COLUMN: Why test us when we don’t care?

Rocky start for PARCC

Students have moved into the East Gym for the second round of PARCC testing.  Scheduling difficulties and time allotted for testing prompted the change.

Cameron Shaw

Students have moved into the East Gym for the second round of PARCC testing. Scheduling difficulties and time allotted for testing prompted the change.

Cameron Shaw, Staff Reporter

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This year, the sophomore class of Riverside Brookfield High School had to take the Partnership for Assessment of Readiness for College and Careers Test, also known as the PARCC Test. According to, PARCC Testing “is a group of states working together to develop a set of assessments that measure whether students are on track to be successful in college and their careers.”

The question is: does a single test really manage if you’re on track to having a successful college life and career?

Being an organized sophomore at Riverside Brookfield High School, I was extremely frustrated not knowing we were testing until the last minute. Trying to get my homework in on time, and making up tests and work that I missed, was utterly irritating, and I’m sure other sophomores can agree.

Even many of the teachers here at Riverside Brookfield did not like the idea of testing.  Because students did not try on the test, the time set aside for PARCC felt useless and like an interference to teaching.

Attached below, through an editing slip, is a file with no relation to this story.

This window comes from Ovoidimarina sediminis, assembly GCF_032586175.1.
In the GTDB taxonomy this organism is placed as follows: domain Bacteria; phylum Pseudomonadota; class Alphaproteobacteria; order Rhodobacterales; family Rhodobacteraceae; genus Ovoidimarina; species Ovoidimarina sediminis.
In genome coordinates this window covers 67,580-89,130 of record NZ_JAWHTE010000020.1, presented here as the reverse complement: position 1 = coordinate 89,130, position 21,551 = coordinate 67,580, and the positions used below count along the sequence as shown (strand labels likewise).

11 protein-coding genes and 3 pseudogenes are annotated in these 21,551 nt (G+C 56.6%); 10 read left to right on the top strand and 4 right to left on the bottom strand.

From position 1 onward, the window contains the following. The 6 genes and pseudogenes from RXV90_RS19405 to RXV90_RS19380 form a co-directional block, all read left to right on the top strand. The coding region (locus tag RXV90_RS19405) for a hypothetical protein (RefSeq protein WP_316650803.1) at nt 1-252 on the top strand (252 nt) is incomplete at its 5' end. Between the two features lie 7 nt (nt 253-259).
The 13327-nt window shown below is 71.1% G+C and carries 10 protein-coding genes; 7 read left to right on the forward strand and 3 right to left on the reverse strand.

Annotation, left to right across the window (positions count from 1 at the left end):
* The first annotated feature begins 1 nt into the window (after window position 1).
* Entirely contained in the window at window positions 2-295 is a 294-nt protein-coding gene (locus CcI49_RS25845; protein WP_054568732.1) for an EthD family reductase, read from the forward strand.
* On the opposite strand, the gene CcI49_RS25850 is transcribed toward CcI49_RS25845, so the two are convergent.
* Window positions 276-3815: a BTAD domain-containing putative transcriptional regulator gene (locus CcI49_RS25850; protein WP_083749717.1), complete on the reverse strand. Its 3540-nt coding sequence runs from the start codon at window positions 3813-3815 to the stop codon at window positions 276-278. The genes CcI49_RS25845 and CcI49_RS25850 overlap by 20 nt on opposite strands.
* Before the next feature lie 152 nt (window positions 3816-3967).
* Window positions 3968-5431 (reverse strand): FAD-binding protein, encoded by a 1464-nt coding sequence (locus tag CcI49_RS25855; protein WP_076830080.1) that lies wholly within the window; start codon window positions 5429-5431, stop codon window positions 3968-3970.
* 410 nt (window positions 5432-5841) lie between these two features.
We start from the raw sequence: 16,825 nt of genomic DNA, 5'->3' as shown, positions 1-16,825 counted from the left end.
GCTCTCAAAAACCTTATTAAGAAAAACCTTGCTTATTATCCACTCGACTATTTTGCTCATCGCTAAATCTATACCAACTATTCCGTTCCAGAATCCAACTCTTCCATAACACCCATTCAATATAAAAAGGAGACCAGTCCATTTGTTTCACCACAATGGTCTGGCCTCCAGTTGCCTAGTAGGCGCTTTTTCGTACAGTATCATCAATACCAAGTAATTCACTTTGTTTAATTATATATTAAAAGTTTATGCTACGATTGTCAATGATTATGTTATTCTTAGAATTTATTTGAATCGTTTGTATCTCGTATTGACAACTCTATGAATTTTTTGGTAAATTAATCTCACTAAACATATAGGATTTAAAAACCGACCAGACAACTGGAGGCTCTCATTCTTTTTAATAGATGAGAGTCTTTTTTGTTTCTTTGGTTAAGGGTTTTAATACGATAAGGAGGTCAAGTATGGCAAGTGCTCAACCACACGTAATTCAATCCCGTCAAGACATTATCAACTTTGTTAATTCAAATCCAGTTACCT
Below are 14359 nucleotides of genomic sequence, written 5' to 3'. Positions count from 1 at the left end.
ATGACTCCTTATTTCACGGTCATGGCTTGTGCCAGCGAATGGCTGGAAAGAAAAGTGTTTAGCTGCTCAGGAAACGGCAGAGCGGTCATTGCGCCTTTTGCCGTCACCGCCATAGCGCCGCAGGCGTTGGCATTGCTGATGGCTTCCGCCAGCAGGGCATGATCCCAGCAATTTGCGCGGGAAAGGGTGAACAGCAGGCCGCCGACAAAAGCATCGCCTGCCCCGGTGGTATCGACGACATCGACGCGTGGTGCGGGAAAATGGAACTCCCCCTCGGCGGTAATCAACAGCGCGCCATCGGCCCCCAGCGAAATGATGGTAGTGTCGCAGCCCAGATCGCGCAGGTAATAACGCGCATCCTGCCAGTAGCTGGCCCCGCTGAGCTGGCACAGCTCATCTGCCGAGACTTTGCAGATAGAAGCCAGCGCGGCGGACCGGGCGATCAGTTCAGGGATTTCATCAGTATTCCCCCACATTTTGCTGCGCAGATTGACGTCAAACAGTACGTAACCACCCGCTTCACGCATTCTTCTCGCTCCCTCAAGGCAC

“The struggle was motivating a student to take a test on a computer which they’re not typically used to taking, that doesn’t currently count. I experienced multiple students in my class that took near 10-15 minutes total for two days of testing that is set for an hour each day,” Math Instructional Coach Doug Schultz said.

Sophomores were frustrated that the test did not actually count for anything for them.  As the first year of the test, organizational struggles left students annoyed as well.

“It was set up really badly. Taking the test wasn’t worth it because it was too much of a struggle to get started, and the teachers didn’t know what they were doing at first which took a long time,” Sophomore Austin Holin said.  Holin took both the Math and English PARCC test.

RB’s sophomores were not the only students furious about PARCC.  Other students in other states who were chosen to take the test objected as well.  In New Mexico, some students held a protest against PARCC and left their classrooms, covered here by Koat Action 7 news.

So, after one round of PARCC and waiting for another, we are left with questions.  Was it worth it?  Will it really help our futures?

About the Contributor
Cameron Shaw, Staff Reporter
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Cameron Shaw is the first celebrity to ever attend Riverside Brookfield High School. She was supposed to go to East High to be a wildcat like the rest of the High School Musical crew, but she decided otherwise. Being in a long distance relationship with her husband, Adam Levine can be quite difficult sometimes, but she manages to see him every weekend after her school work, and her Clarion stories are finished. Shaw is also very fond of the movie, Frozen, and tweeting about the queen herself, Beyoncé. Cameron and her friends also love watching vines about adding 9 + 10, every Wednesday night.

Cameron Shaw has joined the Clarion staff during the year 2014-2015, as a Staff Reporter. She is also involved in Chamber Choir, Varsity Girls Golf and Varisty Girls Softball. If you need to contact Cameron Shaw for any reason, please email her at [email protected]

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COLUMN: Why test us when we don’t care?